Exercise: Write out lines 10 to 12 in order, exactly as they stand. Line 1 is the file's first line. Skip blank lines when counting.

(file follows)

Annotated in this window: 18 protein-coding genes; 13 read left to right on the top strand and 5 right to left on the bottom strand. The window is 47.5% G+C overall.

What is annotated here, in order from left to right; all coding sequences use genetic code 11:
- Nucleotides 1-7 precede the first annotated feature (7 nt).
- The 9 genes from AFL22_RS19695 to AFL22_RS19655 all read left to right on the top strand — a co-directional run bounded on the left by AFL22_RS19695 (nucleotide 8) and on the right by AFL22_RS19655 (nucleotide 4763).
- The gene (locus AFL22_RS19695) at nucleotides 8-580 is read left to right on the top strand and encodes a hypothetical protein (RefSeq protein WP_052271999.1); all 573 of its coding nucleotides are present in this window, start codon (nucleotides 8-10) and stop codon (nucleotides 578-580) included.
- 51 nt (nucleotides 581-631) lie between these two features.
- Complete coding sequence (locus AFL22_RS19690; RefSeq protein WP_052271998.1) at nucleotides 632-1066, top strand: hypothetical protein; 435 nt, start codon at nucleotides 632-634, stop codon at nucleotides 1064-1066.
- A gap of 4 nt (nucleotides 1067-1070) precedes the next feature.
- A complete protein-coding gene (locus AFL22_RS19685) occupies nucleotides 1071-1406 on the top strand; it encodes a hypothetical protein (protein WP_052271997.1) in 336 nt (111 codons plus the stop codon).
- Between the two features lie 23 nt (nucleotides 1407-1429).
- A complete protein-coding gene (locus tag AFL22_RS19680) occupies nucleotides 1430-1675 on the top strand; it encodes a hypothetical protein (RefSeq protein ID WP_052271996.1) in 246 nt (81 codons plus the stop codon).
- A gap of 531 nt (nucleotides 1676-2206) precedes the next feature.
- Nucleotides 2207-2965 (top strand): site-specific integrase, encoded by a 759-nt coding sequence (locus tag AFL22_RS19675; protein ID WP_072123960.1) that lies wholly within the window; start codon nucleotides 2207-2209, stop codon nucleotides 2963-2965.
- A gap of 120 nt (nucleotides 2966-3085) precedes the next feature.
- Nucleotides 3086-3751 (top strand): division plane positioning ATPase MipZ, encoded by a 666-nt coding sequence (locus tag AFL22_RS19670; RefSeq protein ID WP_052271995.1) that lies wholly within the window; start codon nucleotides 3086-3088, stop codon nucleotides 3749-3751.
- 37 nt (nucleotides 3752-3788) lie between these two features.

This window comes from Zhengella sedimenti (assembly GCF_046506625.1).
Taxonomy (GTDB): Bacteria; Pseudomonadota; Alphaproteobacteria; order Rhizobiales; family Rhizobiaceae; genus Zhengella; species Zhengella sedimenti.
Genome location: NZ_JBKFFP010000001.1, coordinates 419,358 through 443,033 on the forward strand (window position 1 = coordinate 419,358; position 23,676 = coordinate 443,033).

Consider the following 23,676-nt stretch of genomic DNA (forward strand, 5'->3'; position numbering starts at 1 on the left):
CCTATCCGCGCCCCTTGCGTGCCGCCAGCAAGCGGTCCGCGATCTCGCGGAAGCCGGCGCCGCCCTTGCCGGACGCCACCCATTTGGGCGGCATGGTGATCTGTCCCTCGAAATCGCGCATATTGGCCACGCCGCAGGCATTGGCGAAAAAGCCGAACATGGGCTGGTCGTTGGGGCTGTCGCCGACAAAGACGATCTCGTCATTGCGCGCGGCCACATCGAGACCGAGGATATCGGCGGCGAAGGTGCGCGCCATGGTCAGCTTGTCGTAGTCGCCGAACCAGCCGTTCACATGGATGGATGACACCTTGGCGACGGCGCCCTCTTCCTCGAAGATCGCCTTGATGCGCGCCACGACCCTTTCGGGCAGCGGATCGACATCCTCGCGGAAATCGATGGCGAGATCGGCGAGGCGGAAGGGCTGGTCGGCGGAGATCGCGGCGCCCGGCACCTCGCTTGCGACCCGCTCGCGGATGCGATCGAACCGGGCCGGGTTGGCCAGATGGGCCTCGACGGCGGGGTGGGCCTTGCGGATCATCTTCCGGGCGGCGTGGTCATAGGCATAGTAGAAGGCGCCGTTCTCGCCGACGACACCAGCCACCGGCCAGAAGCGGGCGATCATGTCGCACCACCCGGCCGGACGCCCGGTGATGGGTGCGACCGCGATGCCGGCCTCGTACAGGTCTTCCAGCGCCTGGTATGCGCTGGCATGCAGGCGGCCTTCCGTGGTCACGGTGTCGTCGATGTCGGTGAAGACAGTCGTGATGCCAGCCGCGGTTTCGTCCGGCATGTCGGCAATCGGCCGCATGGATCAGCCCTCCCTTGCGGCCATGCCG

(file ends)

- Between the two features lie 23 nt (nucleotides 1407-1429).
- A complete protein-coding gene (locus tag AFL22_RS19680) occupies nucleotides 1430-1675 on the top strand; it encodes a hypothetical protein (RefSeq protein ID WP_052271996.1) in 246 nt (81 codons plus the stop codon).
- A gap of 531 nt (nucleotides 1676-2206) precedes the next feature.